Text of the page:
Cristian Frias: “God gives me strength!”

14.06.06 - He was born in the Dominican Republic, turned professional in Curacao and now wants to conquer Europe. The talk is about unbeaten lightwelterweight Cristian Frias. The 29-year-old fighter, now handled by German manager Olaf Schroeder, is called ‘La Cobra’ and has compiled a record of 20-0-2 with 16 knockouts. In this interview, Frias talks about his plans and dreams as well as his family and a very un-warrior like hobby: Sewing his own ringwear!

“Cristian has an aura about him that tells me I’m not waisting my time. I really think it’s just a matter of getting rid of some ringrust and then he can mix with the best in Europe,” says Schroeder. Read on what the fighter himself has to say!

You just had your first fight for your new management Fight Production, which was also a comeback of sorts after 18 months out of the ring, winning a 6-round decision in Belgium against surviver Jozef Kubovsky. How did it feel to box in Europe for the first time and how do you rate your performance?

Oh, yeah, it was always my dream to fight in Europe and I thank God that I found Olaf (Schroeder) as my new manager. I’m very, very happy. About my performance, yes, I wanted to do better than I actually did…

Have you had a look at the European boxers in your division, lightwelterweight? How would you ulitmately rate yourself against them?

I saw most of them on video and I believe I can safely say that when I’m back to my best, they simply cannot beat me.

You never lost a fight in the Caribbean and you are now undefeated in 22 professional outings. Please compare boxing in the Caribbean with boxing in Europe! Which difference surprised you the most so far?

Now the biggest difference is that most top European fighters are in great condition and shape. However, I think that because they concentrate so much on conditioning, their technical skills are often not fully developed.

What was the hardest part of being a pro boxer on a far-away island like Curacao

That simply on Curacao there are not a lot of boxing programms and not many shows. I am very famous on the island and the people really love me very much – but that’s of no help if you want to fight often and against good opponents.

Which was your toughest fight so far?

All this time that I'm boxing I cannot say which one was the most difficult, but if I have to choose I would pick the fight with Alric Johnson (2002) because he had a lot of experience (33 pro fights at the time).

At what age and why did you start boxing? What is your best boxing memory?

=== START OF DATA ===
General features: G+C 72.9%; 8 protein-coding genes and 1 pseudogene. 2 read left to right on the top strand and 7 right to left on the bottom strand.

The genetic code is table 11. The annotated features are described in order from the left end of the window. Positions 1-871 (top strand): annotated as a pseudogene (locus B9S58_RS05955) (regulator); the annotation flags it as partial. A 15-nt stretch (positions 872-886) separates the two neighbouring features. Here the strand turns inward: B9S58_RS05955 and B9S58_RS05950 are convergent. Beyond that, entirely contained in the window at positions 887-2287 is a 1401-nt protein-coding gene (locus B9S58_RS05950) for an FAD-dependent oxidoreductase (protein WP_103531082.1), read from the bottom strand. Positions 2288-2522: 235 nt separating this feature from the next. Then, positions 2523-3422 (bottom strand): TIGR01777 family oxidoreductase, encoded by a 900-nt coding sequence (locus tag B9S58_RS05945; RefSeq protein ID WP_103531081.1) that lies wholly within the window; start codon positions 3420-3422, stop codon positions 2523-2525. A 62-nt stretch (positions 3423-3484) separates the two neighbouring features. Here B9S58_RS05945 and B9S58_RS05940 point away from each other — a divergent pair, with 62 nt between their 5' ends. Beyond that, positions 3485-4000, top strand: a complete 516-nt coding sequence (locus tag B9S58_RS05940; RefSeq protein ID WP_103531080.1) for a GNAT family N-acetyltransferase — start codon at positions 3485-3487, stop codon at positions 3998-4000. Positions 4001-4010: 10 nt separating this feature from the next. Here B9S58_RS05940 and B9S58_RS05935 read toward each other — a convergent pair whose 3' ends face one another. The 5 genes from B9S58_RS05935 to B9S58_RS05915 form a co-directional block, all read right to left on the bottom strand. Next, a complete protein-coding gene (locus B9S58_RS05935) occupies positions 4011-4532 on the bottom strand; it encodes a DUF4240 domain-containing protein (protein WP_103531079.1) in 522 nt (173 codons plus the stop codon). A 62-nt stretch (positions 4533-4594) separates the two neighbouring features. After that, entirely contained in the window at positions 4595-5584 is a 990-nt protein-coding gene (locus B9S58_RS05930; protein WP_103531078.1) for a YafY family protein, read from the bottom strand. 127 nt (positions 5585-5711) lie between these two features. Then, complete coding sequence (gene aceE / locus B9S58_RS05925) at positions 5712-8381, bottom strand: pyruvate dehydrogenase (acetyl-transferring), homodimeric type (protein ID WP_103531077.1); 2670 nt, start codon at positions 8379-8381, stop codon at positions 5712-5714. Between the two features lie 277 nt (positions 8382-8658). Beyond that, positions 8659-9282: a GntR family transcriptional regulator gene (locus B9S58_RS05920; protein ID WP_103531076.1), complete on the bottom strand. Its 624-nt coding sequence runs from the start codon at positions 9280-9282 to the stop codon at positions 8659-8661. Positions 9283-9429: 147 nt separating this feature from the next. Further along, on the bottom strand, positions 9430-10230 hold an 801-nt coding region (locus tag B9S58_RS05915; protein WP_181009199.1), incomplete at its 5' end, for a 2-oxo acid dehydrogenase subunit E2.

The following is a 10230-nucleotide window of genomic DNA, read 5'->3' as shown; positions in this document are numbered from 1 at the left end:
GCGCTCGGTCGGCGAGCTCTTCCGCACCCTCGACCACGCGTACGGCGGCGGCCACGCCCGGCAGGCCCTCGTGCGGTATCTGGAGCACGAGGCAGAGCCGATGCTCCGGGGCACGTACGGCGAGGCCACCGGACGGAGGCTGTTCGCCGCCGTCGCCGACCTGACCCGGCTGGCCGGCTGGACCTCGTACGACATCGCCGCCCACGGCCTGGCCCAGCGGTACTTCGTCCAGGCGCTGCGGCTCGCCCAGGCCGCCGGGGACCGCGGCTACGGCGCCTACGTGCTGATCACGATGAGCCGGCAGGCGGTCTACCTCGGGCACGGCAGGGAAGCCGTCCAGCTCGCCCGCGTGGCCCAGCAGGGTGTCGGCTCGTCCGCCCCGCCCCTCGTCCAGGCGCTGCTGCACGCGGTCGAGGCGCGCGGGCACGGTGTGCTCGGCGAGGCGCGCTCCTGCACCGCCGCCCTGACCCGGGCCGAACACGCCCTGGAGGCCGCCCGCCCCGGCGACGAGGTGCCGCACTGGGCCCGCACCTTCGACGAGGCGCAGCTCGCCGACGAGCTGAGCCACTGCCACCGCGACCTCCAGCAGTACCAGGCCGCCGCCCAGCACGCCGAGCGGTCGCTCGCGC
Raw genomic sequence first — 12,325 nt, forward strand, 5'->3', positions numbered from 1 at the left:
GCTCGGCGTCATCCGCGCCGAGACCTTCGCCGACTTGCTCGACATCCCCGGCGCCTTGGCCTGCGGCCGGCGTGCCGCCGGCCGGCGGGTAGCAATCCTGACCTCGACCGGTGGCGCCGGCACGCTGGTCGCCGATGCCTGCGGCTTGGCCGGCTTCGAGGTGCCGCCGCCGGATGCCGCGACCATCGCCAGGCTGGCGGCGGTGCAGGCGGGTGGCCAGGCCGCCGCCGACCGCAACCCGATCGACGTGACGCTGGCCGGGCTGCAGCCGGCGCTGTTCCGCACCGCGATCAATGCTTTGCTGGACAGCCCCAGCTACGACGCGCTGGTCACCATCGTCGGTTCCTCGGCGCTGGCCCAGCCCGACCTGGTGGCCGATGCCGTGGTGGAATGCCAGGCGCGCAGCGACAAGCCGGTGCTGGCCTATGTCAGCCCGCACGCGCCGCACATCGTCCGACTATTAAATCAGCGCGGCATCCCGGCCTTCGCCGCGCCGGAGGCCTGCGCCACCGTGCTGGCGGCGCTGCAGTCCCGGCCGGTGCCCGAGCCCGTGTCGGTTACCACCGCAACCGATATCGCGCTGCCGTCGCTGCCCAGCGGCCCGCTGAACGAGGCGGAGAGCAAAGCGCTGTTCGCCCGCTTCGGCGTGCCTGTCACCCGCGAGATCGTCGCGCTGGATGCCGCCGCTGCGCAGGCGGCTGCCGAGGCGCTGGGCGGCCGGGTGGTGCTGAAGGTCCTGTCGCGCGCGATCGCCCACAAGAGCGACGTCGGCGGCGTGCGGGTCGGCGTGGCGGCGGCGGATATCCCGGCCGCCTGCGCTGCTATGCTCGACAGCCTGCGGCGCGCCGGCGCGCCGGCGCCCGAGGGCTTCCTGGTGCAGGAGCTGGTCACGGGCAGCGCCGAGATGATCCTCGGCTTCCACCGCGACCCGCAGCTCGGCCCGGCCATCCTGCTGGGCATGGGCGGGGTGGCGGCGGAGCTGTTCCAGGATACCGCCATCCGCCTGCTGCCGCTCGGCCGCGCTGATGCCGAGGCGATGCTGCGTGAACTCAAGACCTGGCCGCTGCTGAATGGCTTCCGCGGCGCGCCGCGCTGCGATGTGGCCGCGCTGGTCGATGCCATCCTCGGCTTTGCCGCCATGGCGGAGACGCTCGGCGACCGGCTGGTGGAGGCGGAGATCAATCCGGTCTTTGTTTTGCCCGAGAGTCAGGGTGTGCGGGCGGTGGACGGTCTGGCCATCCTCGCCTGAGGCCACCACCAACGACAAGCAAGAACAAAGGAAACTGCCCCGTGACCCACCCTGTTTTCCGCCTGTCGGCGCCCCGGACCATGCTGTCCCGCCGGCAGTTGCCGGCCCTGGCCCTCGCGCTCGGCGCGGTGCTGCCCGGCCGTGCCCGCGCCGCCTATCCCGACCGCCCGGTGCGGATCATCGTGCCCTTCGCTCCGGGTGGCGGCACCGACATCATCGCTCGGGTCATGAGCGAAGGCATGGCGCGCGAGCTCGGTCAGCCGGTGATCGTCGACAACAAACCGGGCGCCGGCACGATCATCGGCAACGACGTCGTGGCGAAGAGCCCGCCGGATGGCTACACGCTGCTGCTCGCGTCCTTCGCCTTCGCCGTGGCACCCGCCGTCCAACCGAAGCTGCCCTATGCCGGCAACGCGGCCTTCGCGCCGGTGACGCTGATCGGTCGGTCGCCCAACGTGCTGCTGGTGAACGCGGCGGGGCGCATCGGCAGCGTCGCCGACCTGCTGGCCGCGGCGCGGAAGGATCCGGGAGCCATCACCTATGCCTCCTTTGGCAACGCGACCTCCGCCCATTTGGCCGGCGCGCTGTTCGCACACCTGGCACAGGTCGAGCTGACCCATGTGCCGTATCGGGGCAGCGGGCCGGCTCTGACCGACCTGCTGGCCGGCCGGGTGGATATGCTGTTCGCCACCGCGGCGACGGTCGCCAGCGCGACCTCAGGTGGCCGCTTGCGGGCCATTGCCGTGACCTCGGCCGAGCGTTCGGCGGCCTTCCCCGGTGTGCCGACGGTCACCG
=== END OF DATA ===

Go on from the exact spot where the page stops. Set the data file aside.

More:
I started back home in Bonao (Dominican Republic) when I was nine years old, because as far as I can remember I always loved boxing. My fondest memory is when I returned to my home city in 2003 and won the Netherland Antilles lightweight title.

How come that a Dominican boxer turns professional on the Dutch island of Curacao?

When I went to Curacao for the first time, I met Angelique, now my lovely wife, and we just wanted to stick together and start a family. We now have three children, a 7-year-old girl and two boys aged 4 and 2. I also met Luis van Heningen on that first trip to Curacao, who promoted professional shows on the island. He told me that he can see a lot of talent in me and he always said that he knows that someday I can be a world champion. So I made the decision to stay on Curacao and live with Angelique. Luis helped me with everything, but he did not have a lot of connections in the boxing world to make me anything more than a star on Curacao…

Now being a father, what does boxing mean to you? Have the responsibilities of having a family changed your outlook on the sport?

Boxing is my profession, my job, and that’s why I train very hard so that I can always win. My biggest motivation now is my family, I want to give them a good future. So my outlook on boxing hasn’t changed by having a family. God and my family actually give me more strength to fight hard to make my dream of becoming a world champion true.

Do you have any favourite fighters, all-time or contemporary?

Without hesitation, my favourite fighters are Oscar De La Hoya and Felix ‘Tito’ Trinidad.

Your ringname is ‘La Cobra’, and you actually wear a lot of Cobra tattoos on your body. Where does that name come from?

I was a little boy when I started boxing in the Dominican Republic, but I already hit hard and that led people to call me ‘La Cobra’. That’s all there is to it and I like the name very much.

You wore your self-created ringwear in Belgium, is that a hobby of yours?

Oh, yes, I absolutely love to design my own ringwear! Always before a fight I either create another new one or I change the one that I used before. At the moment, I have four different sets of ring dresses.

Anything you want to say to your new fans? We hear you are very well-known in the area you live now in The Netherlands!

I’m very glad to be here and want to thank all those people that are already my fans and who love me. I am in the Netherlands about half a year, but when I train at the boxing club in Leeuwarden there are always a lot of people that watch me training and especially sparring. It’s true, they have fans coming to the training every day since I’m there, but my daughter already makes a lot of promotion for me at her school (laughs), plus there are some people living around here that know me from Curacao. The most important thing I want to say to all of them is, please keep on supporting me and I love you!

Article posted on 15.06.2006

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